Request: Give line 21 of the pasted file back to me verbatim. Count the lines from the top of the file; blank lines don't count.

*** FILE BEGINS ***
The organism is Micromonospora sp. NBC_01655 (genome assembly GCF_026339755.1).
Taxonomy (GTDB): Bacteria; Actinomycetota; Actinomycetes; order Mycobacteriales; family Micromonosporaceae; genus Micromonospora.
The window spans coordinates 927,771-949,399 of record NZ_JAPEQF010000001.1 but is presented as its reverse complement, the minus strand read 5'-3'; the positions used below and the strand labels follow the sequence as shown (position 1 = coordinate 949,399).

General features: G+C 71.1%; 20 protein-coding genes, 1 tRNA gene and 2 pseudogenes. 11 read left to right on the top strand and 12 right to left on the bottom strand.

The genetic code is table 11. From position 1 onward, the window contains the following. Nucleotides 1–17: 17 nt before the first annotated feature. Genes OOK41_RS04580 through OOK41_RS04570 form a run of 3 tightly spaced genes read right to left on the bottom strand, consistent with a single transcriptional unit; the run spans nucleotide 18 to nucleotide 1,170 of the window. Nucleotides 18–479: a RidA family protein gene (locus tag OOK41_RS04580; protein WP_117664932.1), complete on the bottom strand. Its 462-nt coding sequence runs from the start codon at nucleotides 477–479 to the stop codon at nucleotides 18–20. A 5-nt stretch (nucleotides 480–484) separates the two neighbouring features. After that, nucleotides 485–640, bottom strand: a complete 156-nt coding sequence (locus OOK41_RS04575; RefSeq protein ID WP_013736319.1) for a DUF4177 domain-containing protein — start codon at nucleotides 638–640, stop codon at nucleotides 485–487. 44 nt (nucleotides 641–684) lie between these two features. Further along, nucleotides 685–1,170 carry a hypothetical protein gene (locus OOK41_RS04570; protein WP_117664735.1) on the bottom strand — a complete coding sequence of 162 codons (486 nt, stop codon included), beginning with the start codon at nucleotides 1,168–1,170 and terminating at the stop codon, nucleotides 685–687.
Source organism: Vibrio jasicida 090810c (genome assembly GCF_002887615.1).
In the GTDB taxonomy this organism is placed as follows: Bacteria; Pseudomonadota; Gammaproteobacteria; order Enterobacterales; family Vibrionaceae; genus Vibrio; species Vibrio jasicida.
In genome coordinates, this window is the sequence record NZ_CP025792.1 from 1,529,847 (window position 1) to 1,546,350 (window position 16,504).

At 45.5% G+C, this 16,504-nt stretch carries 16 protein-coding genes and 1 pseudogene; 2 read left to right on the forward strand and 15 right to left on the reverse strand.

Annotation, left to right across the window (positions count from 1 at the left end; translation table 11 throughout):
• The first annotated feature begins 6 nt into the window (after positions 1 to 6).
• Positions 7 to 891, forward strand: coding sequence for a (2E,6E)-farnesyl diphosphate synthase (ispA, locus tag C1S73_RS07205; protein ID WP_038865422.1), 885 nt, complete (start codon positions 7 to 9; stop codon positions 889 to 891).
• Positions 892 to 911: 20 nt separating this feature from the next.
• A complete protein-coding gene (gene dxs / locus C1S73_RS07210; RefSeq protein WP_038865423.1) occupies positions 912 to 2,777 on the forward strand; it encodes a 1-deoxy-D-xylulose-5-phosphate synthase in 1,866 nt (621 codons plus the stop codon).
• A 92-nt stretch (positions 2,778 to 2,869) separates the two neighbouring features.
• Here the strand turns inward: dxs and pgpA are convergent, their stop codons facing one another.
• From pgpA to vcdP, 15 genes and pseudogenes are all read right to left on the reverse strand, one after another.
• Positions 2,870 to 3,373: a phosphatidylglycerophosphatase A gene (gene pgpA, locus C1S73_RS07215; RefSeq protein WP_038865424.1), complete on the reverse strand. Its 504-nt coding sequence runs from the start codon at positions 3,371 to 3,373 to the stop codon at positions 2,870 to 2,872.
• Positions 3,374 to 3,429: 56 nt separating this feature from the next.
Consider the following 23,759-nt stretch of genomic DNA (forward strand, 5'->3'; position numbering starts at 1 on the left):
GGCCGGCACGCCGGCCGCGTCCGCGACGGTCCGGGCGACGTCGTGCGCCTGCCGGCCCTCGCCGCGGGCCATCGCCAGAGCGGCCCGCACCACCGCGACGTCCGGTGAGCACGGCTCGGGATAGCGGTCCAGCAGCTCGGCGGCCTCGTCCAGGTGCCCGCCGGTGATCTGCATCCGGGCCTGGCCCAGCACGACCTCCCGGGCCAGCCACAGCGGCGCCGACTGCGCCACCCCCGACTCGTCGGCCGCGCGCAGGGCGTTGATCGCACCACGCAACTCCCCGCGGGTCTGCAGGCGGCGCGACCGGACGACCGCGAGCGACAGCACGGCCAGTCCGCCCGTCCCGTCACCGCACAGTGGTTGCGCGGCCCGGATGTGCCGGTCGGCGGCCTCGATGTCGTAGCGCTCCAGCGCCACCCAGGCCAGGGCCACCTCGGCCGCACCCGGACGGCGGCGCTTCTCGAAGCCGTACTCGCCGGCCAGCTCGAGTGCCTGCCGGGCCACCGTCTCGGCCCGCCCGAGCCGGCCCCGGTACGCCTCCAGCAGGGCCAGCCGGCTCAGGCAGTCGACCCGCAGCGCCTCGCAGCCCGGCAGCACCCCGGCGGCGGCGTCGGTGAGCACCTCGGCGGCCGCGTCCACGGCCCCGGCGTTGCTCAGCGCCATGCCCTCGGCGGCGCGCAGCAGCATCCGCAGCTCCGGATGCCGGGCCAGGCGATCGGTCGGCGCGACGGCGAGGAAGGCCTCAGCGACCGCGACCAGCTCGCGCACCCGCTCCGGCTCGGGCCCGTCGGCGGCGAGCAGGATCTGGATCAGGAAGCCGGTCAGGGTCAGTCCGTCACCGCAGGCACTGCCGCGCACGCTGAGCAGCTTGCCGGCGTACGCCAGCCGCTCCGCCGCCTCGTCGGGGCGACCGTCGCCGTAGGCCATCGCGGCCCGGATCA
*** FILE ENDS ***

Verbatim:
GGCCGGCACGCCGGCCGCGTCCGCGACGGTCCGGGCGACGTCGTGCGCCTGCCGGCCCTCGCCGCGGGCCATCGCCAGAGCGGCCCGCACCACCGCGACGTCCGGTGAGCACGGCTCGGGATAGCGGTCCAGCAGCTCGGCGGCCTCGTCCAGGTGCCCGCCGGTGATCTGCATCCGGGCCTGGCCCAGCACGACCTCCCGGGCCAGCCACAGCGGCGCCGACTGCGCCACCCCCGACTCGTCGGCCGCGCGCAGGGCGTTGATCGCACCACGCAACTCCCCGCGGGTCTGCAGGCGGCGCGACCGGACGACCGCGAGCGACAGCACGGCCAGTCCGCCCGTCCCGTCACCGCACAGTGGTTGCGCGGCCCGGATGTGCCGGTCGGCGGCCTCGATGTCGTAGCGCTCCAGCGCCACCCAGGCCAGGGCCACCTCGGCCGCACCCGGACGGCGGCGCTTCTCGAAGCCGTACTCGCCGGCCAGCTCGAGTGCCTGCCGGGCCACCGTCTCGGCCCGCCCGAGCCGGCCCCGGTACGCCTCCAGCAGGGCCAGCCGGCTCAGGCAGTCGACCCGCAGCGCCTCGCAGCCCGGCAGCACCCCGGCGGCGGCGTCGGTGAGCACCTCGGCGGCCGCGTCCACGGCCCCGGCGTTGCTCAGCGCCATGCCCTCGGCGGCGCGCAGCAGCATCCGCAGCTCCGGATGCCGGGCCAGGCGATCGGTCGGCGCGACGGCGAGGAAGGCCTCAGCGACCGCGACCAGCTCGCGCACCCGCTCCGGCTCGGGCCCGTCGGCGGCGAGCAGGATCTGGATCAGGAAGCCGGTCAGGGTCAGTCCGTCACCGCAGGCACTGCCGCGCACGCTGAGCAGCTTGCCGGCGTACGCCAGCCGCTCCGCCGCCTCGTCGGGGCGACCGTCGCCGTAGGCCATCGCGGCCCGGATCA